For centuries the Tower of London was home to a royal menagerie of exotic animals, from polar bears to elephants. Lions took pride of place at the tower's entrance, as a symbol of the strength and nobility of the throne. Museum research on 2 lion skulls found in the surrounding moat has revealed insights into the animals' life history.
Tower of London. © Peter Pikous, CC BY 2.0
Workmen digging up the old moat around the Tower of London in 1937 were surprised to find 2 extraordinarily well-preserved lion skulls.
By carbon dating the skulls, Museum scientists determined that one of the lions lived between 1420 and 1480. The other lived between 1280 and 1385, making it the oldest lion found in the UK since the extinction of wild cave lions, Panthera spelaea, during the last ice age.
Close-up of the partly in-filled hole at the base of the Barbary lion skull, which suggests the animal had a poor diet.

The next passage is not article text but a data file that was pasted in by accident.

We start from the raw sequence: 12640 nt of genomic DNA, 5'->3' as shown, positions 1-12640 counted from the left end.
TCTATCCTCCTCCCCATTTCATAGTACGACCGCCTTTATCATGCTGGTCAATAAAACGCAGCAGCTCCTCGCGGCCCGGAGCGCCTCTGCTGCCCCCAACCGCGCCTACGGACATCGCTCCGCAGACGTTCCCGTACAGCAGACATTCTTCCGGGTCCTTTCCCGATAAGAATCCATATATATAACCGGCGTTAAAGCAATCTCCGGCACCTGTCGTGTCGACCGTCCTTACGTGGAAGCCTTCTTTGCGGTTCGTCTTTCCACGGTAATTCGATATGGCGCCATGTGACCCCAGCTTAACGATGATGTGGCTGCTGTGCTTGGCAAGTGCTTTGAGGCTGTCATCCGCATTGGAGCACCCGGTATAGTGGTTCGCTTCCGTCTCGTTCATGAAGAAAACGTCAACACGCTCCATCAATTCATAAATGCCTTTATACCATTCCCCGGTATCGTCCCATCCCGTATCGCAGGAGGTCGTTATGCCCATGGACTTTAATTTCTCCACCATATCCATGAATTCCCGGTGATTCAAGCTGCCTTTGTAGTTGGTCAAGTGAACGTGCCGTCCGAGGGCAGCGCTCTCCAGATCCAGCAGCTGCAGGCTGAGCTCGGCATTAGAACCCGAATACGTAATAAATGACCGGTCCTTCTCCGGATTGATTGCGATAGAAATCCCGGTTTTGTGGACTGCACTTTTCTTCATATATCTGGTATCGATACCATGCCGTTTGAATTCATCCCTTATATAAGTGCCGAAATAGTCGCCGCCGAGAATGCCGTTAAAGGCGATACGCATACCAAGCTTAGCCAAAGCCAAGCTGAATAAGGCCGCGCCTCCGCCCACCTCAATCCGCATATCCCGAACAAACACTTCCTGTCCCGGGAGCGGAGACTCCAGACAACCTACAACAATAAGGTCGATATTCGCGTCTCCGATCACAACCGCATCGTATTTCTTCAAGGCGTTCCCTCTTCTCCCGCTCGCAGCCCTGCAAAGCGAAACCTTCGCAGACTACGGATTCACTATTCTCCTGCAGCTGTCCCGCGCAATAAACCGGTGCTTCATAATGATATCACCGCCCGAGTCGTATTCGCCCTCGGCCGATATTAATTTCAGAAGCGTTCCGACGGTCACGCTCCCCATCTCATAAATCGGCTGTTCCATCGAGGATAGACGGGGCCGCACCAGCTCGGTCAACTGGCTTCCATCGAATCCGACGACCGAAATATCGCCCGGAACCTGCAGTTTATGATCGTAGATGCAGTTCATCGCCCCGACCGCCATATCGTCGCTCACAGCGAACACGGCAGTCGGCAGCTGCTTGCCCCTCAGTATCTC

Studying the younger skull, Museum scientists found clues about the lion's health.
The hole where the spinal cord passes through the base of the skull to the brain is partially obstructed, suggesting problems with the lion's diet. The resulting pressure on the spinal cord may have caused blindness, deafness and difficulty moving.
Lions in captivity are usually only fed parts of other animals. This can mean they don't receive all the nutrients they would get in the wild from eating the whole of their prey.
Such evidence is helping to inform the care of captive meat-eaters. Zoos now keep their lions healthy by feeding them joints of meat including hair, fat and bone, enriched with supplements.
Barbary lions used to roam North Africa from Morocco to Egypt, but they are now extinct in the wild. © M Watson ardea.com
Analysis of DNA obtained from the lion skulls shows that they were pure-breed North African Barbary lions, Panthera leo leo.
This subspecies is now extinct in the wild, but a handful of lions in captivity have been identified as potential descendants. Scientists are comparing their DNA to Barbary lion specimens in museums to discover whether they are indeed Barbary lions and, if so, how similar they are to their pure-breed ancestors. By selectively breeding the purest zoo animals it may one day be possible to reintroduce Barbary lions to the wild.